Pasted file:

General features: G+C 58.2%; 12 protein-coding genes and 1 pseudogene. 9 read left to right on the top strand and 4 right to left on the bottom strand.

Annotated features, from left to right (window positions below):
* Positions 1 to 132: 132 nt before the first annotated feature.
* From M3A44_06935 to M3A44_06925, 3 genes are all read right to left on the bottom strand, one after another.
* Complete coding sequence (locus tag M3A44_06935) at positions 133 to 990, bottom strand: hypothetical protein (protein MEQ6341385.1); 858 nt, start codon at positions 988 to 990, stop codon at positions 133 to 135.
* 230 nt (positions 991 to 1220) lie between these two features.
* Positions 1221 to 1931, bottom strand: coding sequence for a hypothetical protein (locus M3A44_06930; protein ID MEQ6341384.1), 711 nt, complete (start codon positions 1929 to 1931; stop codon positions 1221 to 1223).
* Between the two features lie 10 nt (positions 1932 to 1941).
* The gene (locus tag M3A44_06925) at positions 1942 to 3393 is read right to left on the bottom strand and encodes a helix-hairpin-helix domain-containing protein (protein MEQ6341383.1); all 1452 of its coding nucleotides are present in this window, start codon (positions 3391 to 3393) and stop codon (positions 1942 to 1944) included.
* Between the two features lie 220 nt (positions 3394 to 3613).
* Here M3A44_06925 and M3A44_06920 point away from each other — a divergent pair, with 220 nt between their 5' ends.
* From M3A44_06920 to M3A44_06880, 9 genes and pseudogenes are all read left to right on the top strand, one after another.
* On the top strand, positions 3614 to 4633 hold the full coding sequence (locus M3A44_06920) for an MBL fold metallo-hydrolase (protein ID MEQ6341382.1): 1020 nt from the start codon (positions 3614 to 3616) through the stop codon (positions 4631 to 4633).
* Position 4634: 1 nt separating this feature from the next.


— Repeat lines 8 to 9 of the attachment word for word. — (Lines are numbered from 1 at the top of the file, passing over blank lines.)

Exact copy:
* Between the two features lie 10 nt (positions 1932 to 1941).
* The gene (locus tag M3A44_06925) at positions 1942 to 3393 is read right to left on the bottom strand and encodes a helix-hairpin-helix domain-containing protein (protein MEQ6341383.1); all 1452 of its coding nucleotides are present in this window, start codon (positions 3391 to 3393) and stop codon (positions 1942 to 1944) included.